Thursday, August 18th, 2016 #Freelance #MEAAMedia Featured MediaRoom News Releases
MEAA Online

MEAA has written to Finance Minister Mathias Cormann over press freedom concerns arising from the tender of the ASIC Registry database.  


In the 2014 federal Budget, the government announced it would put the Australian Securities and Investments Commission Registry out to tender. The Registry is a searchable database containing information about companies, business names, company directors, banned and disqualified individuals, and numerous documents. It is a vital tool for journalists, allowing them to properly scrutinise businesses.

However, even before the tender, journalists have been complaining that the current charges to access information in the ASIC Registry are already high by world standards. It's feared that putting the Registry out to tender may lead to increases in charges - which would undermine to the principles of freedom of access to government information.

MEAA is also concerned that, as freelance journalists are increasingly providing editorial content for media outlets, higher access charges would be particularly harmful to them given that they would likely have to fund searches of ASIC databases from their own pockets and they lack the resources of a large media employer.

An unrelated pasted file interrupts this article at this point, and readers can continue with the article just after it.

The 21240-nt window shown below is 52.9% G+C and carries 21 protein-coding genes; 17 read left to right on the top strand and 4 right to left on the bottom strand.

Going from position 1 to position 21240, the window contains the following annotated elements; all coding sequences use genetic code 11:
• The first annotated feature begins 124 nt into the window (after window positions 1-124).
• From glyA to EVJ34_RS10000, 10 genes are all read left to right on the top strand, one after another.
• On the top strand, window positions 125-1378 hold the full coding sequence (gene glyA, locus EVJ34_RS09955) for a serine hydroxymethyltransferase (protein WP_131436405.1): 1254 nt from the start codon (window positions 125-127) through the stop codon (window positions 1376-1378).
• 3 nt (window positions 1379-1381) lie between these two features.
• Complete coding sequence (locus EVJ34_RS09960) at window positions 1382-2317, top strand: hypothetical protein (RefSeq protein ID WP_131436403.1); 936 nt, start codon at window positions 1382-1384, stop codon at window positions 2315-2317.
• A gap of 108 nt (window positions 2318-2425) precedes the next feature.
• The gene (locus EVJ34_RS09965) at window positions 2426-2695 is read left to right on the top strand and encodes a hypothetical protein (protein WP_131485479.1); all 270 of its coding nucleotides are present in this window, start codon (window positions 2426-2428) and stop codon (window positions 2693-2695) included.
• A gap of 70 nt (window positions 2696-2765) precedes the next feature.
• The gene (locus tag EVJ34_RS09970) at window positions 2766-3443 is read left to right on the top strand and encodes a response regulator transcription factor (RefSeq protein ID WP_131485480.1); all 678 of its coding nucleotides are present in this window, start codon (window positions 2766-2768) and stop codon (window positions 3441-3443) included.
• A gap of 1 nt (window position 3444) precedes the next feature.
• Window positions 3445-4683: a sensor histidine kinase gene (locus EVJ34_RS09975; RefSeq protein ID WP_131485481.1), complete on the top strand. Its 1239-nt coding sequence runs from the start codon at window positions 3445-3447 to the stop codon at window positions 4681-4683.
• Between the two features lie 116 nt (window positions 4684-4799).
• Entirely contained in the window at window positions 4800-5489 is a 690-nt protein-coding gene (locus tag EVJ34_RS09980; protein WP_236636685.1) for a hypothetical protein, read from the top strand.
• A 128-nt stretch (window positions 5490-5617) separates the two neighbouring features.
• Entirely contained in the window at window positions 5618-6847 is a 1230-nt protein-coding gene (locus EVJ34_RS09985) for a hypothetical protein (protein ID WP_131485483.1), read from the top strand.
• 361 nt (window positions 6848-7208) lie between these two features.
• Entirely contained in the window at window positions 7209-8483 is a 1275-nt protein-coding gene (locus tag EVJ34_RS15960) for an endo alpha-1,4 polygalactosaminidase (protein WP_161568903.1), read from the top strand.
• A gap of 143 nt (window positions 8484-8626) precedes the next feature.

It's clear that the media needs to be able to scrutinise business as part of its role in a healthy functioning democracy.

MEAA warns: "Any restrictions placed on the ability to access information contained in the Registry, including an increase in any fees and charges for that access, would be of deep concern to journalists and media organisations. It would also be of concern if private sector entities were placed in a position of a conflict of interest regarding their operation of the Registry; particularly given that the Government has assured the community that the Government will retain ownership of the Registry’s data."

MEAA wants the Government to ensure that any legislative and regulatory changes, plus the contractual arrangements, will include cast-iron assurances that journalists and media organisations, as well as members of the community, will be able to access all the information contained by the Registry as they do now, and without any marked increase in the fees and charges currently applied for access.

Download MEAA's letter here.


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